the following:

new-label = { $num_of_new } new

Things get more interesting for other languages where the adjective “new” needs to be accorded with the number. In French, we’d say “1 nouveau” but “2 nouveaux” and “5 nouveaux” (because “message” is masculine). The French localizer could encode this in L20n like this:

new-label = { PLURAL($num_of_new) ->
    [one]      Un nouveau
    [other]    { $num_of_new } nouveaux

The arrow -> introduces a so called select expression which chooses one of the defined variants (one, other) based on the value of PLURAL($num_of_new). The number of variants is language-specific and up to the localizer. In fact, they could provide a special case for 0,
if they wish:

new-label = { PLURAL($num_of_new) ->
    [0]        Aucun nouveau
    [one]      Un nouveau
    [other]    { $num_of_new } nouveaux

Note that while the French localizer can add variants at will, the English translation remains intact. That’s the isolation part. The source code (not shown here) also doesn’t require any changes in any case. That’s separation of concerns.

There are many more use-cases in which the expressiveness of L20n shines. The example above uses plural categories as the selector but you could also create select expressions based on genders, grammatical cases etc. You can learn more about the syntax used in L20n at The syntax is called FTL which stands for FTL Translation List. There’s also an on-line playground called the FTL Tinker where you can experiment with the syntax and see it evaluate right away in your browser!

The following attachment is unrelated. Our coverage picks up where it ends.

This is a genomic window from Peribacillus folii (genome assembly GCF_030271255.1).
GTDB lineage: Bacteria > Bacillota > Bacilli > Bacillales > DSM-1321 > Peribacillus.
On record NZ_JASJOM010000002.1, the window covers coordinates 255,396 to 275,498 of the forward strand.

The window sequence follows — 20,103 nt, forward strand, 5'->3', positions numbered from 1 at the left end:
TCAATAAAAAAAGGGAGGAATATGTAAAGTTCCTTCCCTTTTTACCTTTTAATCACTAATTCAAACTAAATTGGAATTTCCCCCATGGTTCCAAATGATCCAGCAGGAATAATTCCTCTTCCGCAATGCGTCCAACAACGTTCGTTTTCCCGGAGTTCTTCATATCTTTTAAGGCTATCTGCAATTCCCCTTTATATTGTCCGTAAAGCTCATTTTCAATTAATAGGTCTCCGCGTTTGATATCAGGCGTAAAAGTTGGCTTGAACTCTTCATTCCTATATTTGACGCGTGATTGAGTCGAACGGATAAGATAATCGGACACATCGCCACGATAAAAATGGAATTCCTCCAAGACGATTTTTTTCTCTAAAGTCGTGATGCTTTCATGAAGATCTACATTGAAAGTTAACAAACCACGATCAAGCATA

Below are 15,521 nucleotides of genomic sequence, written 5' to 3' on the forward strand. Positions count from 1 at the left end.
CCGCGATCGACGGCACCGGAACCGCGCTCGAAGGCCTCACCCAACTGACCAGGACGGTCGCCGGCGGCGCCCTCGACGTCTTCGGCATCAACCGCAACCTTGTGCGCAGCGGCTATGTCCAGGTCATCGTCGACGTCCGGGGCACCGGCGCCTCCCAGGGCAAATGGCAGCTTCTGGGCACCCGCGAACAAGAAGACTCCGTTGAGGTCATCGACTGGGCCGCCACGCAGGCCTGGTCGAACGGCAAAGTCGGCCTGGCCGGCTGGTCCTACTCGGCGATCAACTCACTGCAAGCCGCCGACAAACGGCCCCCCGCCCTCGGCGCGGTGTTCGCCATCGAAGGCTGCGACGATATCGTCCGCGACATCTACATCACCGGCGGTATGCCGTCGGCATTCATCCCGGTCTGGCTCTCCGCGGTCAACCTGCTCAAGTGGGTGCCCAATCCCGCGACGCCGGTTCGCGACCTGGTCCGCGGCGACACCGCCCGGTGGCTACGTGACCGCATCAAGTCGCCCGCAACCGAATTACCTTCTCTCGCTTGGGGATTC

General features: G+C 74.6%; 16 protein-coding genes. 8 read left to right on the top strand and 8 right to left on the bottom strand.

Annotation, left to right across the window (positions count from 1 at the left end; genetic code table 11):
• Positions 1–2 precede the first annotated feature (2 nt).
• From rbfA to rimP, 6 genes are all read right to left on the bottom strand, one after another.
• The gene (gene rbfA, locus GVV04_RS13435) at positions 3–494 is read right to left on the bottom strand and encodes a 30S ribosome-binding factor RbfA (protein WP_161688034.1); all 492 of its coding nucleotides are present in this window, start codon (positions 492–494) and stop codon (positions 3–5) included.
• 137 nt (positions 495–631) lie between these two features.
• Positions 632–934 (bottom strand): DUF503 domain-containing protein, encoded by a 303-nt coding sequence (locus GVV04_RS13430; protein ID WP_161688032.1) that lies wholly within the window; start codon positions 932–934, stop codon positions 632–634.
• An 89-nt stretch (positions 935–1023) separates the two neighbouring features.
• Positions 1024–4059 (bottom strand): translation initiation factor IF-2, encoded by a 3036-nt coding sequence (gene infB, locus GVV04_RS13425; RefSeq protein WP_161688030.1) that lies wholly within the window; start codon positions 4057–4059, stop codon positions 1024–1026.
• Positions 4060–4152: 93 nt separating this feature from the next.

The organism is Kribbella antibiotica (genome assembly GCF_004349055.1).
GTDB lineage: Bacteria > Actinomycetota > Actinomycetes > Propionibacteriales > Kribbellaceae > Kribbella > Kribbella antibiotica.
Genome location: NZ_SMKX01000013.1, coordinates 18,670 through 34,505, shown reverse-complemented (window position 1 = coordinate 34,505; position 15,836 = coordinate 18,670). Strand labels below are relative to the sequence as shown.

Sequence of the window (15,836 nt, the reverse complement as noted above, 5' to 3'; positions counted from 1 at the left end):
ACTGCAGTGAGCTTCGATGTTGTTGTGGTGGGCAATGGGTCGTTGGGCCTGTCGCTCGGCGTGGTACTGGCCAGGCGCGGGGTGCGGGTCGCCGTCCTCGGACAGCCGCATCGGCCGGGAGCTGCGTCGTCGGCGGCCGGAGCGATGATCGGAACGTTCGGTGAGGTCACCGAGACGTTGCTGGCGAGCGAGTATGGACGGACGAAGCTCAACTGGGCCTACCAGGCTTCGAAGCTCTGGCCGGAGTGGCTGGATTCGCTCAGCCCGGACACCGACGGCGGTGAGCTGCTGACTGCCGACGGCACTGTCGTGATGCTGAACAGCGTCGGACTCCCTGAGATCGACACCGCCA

L20n in Firefox

L20n has been successfully used to localize Firefox OS apps in the past. Firefox OS was a great testbed for us. We simplified L20n’s syntax based on the feedback we got from localizers. We streamlined the API to make it easier for developers to use it. Last but not least, we made sure the performance was not an issue even on low-memory devices. L20n has matured and now we’re bringing it to Firefox and Gecko.